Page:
Communication has been in different forms and speeds since the birth of this country. There was the stagecoach, delivering mail in a week or two. A person couldn’t be in a great hurry for a response with this kind of delivery. Wars were over before newspapers finally got across the country. Messages traveled more rapidly with the telegraph, but a person couldn’t write long descriptive sentences with it. Then came the telephone with its multi-person use of a line. Lots of information spread across a community without permission, sometimes with embarrassing results.
Today, various ways exist to communicate with others, all within a few seconds. One of my favorites is Skype. I can be doing a multitude of tasks when I see that my friend in Utah is writing me. I respond quickly and keep doing other things while we “talk” back and forth like we are living in the same house. Email is good, but it doesn’t have the spontaneity and quick response that Skype has. The telephone sends pictures and does so many other things. It is amazing how many things that little rectangle can do. It is an office, a messenger, a calculator, a weather report, a telephone directory, the list goes on and on. We can announce our thoughts and opinions to the world on Twitter.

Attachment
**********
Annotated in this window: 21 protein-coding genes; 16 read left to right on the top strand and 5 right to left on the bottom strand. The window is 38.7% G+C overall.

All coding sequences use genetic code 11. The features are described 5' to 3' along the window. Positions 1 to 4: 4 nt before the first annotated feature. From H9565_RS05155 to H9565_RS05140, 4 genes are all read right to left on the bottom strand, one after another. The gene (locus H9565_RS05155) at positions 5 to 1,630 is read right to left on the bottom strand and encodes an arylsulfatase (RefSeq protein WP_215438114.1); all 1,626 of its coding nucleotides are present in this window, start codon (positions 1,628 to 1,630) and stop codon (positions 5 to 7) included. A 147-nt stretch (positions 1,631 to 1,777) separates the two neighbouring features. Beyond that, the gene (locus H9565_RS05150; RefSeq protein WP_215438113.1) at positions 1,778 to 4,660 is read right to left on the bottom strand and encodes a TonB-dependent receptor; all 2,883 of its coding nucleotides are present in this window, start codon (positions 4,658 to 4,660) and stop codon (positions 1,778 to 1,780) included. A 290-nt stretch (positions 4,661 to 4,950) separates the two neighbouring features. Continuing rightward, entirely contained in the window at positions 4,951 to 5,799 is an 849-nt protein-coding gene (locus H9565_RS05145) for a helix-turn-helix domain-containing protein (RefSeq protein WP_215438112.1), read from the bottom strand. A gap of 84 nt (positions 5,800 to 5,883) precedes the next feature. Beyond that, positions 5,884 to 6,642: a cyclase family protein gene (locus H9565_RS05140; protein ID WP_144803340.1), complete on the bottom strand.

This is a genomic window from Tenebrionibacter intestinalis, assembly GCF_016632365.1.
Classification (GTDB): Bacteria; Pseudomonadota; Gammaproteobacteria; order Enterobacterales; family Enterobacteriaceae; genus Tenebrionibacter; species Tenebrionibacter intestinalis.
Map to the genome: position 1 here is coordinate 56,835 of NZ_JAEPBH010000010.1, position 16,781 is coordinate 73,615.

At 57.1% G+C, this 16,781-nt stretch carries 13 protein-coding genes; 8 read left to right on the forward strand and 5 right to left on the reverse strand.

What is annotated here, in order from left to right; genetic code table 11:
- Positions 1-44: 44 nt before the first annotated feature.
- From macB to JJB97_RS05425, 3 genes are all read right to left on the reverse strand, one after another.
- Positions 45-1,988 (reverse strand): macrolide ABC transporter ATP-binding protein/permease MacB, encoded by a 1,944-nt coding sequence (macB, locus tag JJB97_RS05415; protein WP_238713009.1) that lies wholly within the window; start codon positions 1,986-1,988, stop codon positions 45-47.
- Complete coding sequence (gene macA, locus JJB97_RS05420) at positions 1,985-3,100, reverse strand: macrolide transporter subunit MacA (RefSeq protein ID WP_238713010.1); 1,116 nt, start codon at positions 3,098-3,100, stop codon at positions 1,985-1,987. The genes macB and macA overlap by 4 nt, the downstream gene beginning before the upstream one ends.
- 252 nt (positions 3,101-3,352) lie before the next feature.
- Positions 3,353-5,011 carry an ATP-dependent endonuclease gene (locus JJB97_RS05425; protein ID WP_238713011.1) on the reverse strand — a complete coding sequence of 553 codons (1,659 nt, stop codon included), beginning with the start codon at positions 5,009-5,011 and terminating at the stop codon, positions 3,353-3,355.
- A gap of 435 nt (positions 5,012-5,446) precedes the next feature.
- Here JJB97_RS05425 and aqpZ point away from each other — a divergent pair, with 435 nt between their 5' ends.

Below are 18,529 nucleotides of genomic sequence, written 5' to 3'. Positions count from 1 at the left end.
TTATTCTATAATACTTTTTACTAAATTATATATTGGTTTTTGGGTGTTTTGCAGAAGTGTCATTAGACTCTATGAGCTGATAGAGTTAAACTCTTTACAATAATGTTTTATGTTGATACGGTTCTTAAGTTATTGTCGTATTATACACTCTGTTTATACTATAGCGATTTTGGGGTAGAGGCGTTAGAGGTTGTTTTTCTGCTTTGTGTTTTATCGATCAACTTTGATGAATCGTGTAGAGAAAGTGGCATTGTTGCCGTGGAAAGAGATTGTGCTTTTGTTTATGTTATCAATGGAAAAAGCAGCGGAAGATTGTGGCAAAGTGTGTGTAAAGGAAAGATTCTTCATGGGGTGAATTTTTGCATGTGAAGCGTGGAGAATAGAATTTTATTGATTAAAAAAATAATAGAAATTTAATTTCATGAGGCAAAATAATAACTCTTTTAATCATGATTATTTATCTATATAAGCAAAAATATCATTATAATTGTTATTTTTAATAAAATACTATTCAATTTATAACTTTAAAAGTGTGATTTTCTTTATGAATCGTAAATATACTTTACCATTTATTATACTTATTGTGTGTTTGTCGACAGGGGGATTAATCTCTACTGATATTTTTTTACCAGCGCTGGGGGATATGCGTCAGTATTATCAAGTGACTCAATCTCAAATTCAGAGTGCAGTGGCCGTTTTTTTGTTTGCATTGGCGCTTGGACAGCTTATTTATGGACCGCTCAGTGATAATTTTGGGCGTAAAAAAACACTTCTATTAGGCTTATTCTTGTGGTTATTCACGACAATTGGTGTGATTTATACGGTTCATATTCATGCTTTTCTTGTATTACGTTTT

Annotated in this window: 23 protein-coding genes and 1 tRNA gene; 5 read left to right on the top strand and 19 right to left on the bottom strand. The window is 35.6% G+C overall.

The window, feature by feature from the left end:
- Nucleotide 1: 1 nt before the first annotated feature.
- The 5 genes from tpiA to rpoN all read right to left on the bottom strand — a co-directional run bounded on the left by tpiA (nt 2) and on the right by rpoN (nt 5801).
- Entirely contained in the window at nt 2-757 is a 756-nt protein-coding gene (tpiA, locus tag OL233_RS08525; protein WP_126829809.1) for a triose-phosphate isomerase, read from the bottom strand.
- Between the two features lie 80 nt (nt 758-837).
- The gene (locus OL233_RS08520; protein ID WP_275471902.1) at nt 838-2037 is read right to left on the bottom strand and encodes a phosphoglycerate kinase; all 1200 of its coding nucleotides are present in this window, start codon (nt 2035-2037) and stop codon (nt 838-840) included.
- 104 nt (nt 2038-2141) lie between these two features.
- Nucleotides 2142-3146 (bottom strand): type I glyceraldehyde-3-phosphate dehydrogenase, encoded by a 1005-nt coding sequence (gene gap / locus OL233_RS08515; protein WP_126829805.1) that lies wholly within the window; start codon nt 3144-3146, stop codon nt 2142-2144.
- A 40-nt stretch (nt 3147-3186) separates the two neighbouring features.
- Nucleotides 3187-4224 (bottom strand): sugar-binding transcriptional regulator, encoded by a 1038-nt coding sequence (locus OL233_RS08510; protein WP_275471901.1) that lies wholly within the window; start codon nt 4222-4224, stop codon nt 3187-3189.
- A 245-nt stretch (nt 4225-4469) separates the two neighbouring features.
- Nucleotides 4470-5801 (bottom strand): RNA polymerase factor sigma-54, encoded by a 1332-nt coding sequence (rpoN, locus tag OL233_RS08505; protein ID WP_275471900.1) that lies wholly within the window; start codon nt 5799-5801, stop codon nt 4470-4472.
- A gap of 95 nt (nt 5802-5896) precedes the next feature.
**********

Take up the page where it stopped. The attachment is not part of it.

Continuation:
Is Skyping better today than the letter by stagecoach many years ago? I don’t know. Both have their good points and their drawbacks. We can be too busy now, and not have time to develop deep relationships. Where anticipation was a valuable element in communication and in making plans with the stagecoach when a letter was treasured, we now live in an age of instant gratification.
I wonder what God thinks about our chatter and our multiple conversations going on with multiple people? I know He makes the best out of everything we come up with. Cultural changes don’t faze Him; He just meets us in them. There are lots of new ways to spread His good news. And lots of ways to devolve quickly into destructive paths. It is good we have the Holy Spirit keeping it all sorted out and giving us directions through the organized chaos of the world where we live.